May 13, 2022
1. Patterns Per Partition
2. Subject Fell
3. Bluetooth Seance
4. Medieval Path
5. ADAT Hit
6. The Sun Rises and Sets
7. Will Rise
8. Souther of Heaven (Why We Retrograde)
9. Anniversary Electrician
10. This is See You Later, Not Goodbye
ABOUT THE RELEASE
When Chicago’s The Poison Arrows postponed their new album and touring in the spring/summer of 2020, guitarist/vocalist Justin Sinkovich (The Poison Arrows, Acquaintances, Atombombpocketknife, Thumbnail) relocated to a house in the woods about 3 hours from Chicago for over a year, and started constructing tracks for a new project. As the project took shape, Justin messaged his long-time friend and File 13 label mate Yukio Murata (My Way My Love, Inoran, The Mortal) in Tokyo to contribute. Yukio dove into every track, quickly becoming a co-producer and member. Adam Reach (The Poison Arrows, Pink Avalanche) had also moved from Chicago to Chapel Hill, NC, and provided foundational sequencers and live drum tracks on several key tracks remotely as well. A couple of songs were quietly revealed on streaming services as the album was completed.
If you are familiar with The Poison Arrows and My Way My Love, imagine these bands deconstructing their framework into a dizzying array of sequencers, drum machines, samplers, synthesizers, and experimentations with their more typical drums, guitars, and vocals providing the final aesthetic layers, all being shared back and forth across time zones.
The debut self-titled LP from Forever Era is a unique and frenetic one. The opening track “Patterns Per Partition” starts with a dizzying array of dueling guitars, keyboards, and vocals from both Yukio and Justin on top of a Suicide-inspired sequencer and multiple drum kits from Adam. Track 2 “Subject Fell” follows suit with more of a reliance on the live drum kits and samplers. The record meanders into a more drum machine-driven affair for the remainder of side A. Keyboards drip with space echo and distortion on “Bluetooth Séance” and “Medieval Path” striking a symbiotic between chaos, darkness, and melody to provide a platform for Justin’s swaggered spoken word. And then “ADAT Hit” could almost end up at a retro IDM night, but not quite. Its title references the antiquated Alesis Digital Audio Tape (ADAT) tech that chained recorders that recorded on VHS tapes and were quite prevalent in studios in the 90’s if you can imagine such barbaric technology. From there, side B of the album toggles from more analog elements back to more electronics, and from instrumentals to intermittent vocals.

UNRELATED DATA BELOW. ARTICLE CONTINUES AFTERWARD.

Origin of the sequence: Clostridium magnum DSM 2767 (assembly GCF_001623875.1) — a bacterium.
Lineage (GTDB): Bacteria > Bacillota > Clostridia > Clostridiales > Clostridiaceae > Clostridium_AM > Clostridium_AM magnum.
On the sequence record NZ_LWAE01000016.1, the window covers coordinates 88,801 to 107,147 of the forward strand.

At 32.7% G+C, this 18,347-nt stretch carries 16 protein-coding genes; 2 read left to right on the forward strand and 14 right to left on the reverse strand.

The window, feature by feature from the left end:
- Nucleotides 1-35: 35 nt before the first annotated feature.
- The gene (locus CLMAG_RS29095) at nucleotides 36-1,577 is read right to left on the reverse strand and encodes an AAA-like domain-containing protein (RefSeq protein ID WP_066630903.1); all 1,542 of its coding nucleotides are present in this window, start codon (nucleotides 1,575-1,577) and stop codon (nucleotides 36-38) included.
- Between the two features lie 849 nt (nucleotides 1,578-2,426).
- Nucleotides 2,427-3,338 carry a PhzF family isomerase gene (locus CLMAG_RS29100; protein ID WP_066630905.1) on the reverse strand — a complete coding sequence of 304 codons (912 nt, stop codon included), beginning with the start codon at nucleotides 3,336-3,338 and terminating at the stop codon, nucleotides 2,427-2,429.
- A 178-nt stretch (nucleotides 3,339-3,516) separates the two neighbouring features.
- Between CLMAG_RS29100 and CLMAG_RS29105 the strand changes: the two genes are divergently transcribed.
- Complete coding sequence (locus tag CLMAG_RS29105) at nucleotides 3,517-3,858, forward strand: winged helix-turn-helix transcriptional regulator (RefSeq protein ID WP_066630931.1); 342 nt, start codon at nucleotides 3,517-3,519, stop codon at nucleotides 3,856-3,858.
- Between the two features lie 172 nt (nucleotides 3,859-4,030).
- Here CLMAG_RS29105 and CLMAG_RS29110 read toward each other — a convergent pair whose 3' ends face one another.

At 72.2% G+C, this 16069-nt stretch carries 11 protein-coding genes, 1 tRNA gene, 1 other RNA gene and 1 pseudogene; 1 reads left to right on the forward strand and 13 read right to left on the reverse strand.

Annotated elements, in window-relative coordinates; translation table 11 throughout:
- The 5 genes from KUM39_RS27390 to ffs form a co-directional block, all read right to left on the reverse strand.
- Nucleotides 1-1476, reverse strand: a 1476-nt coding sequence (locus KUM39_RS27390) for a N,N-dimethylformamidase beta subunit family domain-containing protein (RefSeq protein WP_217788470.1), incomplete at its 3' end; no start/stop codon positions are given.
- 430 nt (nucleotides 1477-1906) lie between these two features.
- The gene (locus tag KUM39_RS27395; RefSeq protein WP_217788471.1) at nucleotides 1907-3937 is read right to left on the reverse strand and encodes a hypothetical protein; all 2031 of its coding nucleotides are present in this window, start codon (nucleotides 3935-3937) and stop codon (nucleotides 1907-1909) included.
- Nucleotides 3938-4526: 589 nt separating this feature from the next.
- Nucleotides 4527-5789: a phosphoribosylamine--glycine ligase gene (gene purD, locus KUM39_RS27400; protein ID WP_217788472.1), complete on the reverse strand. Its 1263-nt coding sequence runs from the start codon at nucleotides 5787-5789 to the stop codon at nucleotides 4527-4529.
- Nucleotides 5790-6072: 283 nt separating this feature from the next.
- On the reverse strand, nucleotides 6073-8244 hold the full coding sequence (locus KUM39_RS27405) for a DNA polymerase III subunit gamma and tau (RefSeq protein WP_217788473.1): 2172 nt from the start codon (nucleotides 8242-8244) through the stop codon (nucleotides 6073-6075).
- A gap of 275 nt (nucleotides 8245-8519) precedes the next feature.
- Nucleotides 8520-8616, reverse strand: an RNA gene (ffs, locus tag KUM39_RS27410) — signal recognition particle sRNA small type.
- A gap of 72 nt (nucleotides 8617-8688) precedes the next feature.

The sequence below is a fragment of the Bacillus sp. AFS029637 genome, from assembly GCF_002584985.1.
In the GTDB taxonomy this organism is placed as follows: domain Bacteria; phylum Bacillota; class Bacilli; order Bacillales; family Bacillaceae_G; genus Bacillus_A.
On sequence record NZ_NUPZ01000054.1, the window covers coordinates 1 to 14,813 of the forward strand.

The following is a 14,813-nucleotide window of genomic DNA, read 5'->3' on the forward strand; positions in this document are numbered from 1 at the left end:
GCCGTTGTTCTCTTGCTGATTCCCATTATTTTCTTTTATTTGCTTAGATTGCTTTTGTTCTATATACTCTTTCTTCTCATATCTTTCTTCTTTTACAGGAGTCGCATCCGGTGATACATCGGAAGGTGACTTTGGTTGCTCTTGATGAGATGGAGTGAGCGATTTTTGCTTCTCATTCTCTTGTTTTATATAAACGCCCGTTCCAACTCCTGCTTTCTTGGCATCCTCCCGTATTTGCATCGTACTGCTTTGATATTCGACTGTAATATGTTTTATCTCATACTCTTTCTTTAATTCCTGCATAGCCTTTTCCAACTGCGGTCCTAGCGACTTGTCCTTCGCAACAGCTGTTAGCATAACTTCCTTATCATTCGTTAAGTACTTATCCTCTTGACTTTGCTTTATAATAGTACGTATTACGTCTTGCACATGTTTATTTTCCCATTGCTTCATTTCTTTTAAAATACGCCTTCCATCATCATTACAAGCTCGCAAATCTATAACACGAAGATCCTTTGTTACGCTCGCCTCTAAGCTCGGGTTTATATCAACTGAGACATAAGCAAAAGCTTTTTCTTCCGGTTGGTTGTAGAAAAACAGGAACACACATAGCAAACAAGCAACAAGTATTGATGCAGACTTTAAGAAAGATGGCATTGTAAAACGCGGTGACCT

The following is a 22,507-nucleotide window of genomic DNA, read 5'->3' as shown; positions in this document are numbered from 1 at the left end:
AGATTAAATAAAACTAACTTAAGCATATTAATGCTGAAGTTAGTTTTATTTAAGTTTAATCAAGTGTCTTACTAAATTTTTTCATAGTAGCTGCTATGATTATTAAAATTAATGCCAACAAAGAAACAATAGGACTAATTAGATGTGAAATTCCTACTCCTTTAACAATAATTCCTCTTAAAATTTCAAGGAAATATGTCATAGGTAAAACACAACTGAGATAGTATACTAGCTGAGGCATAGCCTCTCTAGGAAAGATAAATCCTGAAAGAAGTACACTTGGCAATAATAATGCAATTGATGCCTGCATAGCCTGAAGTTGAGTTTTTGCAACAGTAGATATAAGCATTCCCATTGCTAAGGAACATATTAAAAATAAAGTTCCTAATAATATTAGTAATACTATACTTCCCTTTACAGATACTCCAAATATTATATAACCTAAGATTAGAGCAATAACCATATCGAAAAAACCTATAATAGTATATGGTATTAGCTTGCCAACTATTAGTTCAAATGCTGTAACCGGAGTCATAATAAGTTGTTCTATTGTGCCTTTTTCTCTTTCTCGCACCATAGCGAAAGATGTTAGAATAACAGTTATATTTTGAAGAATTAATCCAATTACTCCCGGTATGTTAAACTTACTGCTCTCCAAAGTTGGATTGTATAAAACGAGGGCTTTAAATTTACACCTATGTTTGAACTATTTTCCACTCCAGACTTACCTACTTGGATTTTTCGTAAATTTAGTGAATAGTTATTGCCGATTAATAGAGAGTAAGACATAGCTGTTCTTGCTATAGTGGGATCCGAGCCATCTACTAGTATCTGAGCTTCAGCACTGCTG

The production of the album was very fluid as it was transferred from member-to-member usually ignoring traditional practices by ditching the multi-track individual instrument manipulation ability by sending a stereo mix of a track to another member so that they can quickly and easily layer their contribution on top of it as another stereo mix and send it back. This process something a traditional audio engineer would likely never consider. All together the album is complex to digest but is fun to figure out what the hell is going on and we think it came together quite nicely as a volume of experimentation balancing cohesion and chaos.
Yukio Murata – guitar, sequencers, keyboards, vocals
Justin Sinkovich – guitar, keyboards, vocals
Adam Reach – drums, sequencers on 1, 2, 6, and 9 + Brooke Shoemaker – co-producer and keyboards on “This is See You Later, Not Goodbye”
Recorded by Justin Sinkovich and Yukio Murata in their spaces Mixed by Justin Sinkovich and Yukio Murata
Mastered by Bob Weston
Photo by Justin Sinkovich
Art Direction by David Babbitt